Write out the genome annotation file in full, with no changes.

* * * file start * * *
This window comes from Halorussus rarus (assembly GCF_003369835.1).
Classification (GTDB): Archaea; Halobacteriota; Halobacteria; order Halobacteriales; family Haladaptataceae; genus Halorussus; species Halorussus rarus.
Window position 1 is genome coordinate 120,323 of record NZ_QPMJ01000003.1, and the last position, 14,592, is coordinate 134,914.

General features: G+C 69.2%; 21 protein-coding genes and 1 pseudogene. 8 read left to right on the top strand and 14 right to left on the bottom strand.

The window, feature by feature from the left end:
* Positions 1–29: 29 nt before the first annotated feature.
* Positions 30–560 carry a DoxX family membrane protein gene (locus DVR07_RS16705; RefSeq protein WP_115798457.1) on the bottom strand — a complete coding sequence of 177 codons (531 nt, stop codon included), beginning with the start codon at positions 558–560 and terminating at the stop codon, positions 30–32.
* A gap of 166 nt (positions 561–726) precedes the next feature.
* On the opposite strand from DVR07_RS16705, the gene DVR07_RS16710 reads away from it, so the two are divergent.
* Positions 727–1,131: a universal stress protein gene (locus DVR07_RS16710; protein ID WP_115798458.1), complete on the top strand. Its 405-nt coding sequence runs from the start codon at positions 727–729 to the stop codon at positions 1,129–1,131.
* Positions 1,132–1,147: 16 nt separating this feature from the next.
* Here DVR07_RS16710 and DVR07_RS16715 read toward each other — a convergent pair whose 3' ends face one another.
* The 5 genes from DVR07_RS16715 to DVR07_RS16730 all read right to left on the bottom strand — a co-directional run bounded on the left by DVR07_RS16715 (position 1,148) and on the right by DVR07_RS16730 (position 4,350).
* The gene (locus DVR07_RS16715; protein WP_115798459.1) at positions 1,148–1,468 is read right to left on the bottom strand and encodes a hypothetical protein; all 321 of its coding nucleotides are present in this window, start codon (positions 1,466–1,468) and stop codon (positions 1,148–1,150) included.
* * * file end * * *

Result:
This window comes from Halorussus rarus (assembly GCF_003369835.1).
Classification (GTDB): Archaea; Halobacteriota; Halobacteria; order Halobacteriales; family Haladaptataceae; genus Halorussus; species Halorussus rarus.
Window position 1 is genome coordinate 120,323 of record NZ_QPMJ01000003.1, and the last position, 14,592, is coordinate 134,914.

General features: G+C 69.2%; 21 protein-coding genes and 1 pseudogene. 8 read left to right on the top strand and 14 right to left on the bottom strand.

The window, feature by feature from the left end:
* Positions 1–29: 29 nt before the first annotated feature.
* Positions 30–560 carry a DoxX family membrane protein gene (locus DVR07_RS16705; RefSeq protein WP_115798457.1) on the bottom strand — a complete coding sequence of 177 codons (531 nt, stop codon included), beginning with the start codon at positions 558–560 and terminating at the stop codon, positions 30–32.
* A gap of 166 nt (positions 561–726) precedes the next feature.
* On the opposite strand from DVR07_RS16705, the gene DVR07_RS16710 reads away from it, so the two are divergent.
* Positions 727–1,131: a universal stress protein gene (locus DVR07_RS16710; protein ID WP_115798458.1), complete on the top strand. Its 405-nt coding sequence runs from the start codon at positions 727–729 to the stop codon at positions 1,129–1,131.
* Positions 1,132–1,147: 16 nt separating this feature from the next.
* Here DVR07_RS16710 and DVR07_RS16715 read toward each other — a convergent pair whose 3' ends face one another.
* The 5 genes from DVR07_RS16715 to DVR07_RS16730 all read right to left on the bottom strand — a co-directional run bounded on the left by DVR07_RS16715 (position 1,148) and on the right by DVR07_RS16730 (position 4,350).
* The gene (locus DVR07_RS16715; protein WP_115798459.1) at positions 1,148–1,468 is read right to left on the bottom strand and encodes a hypothetical protein; all 321 of its coding nucleotides are present in this window, start codon (positions 1,466–1,468) and stop codon (positions 1,148–1,150) included.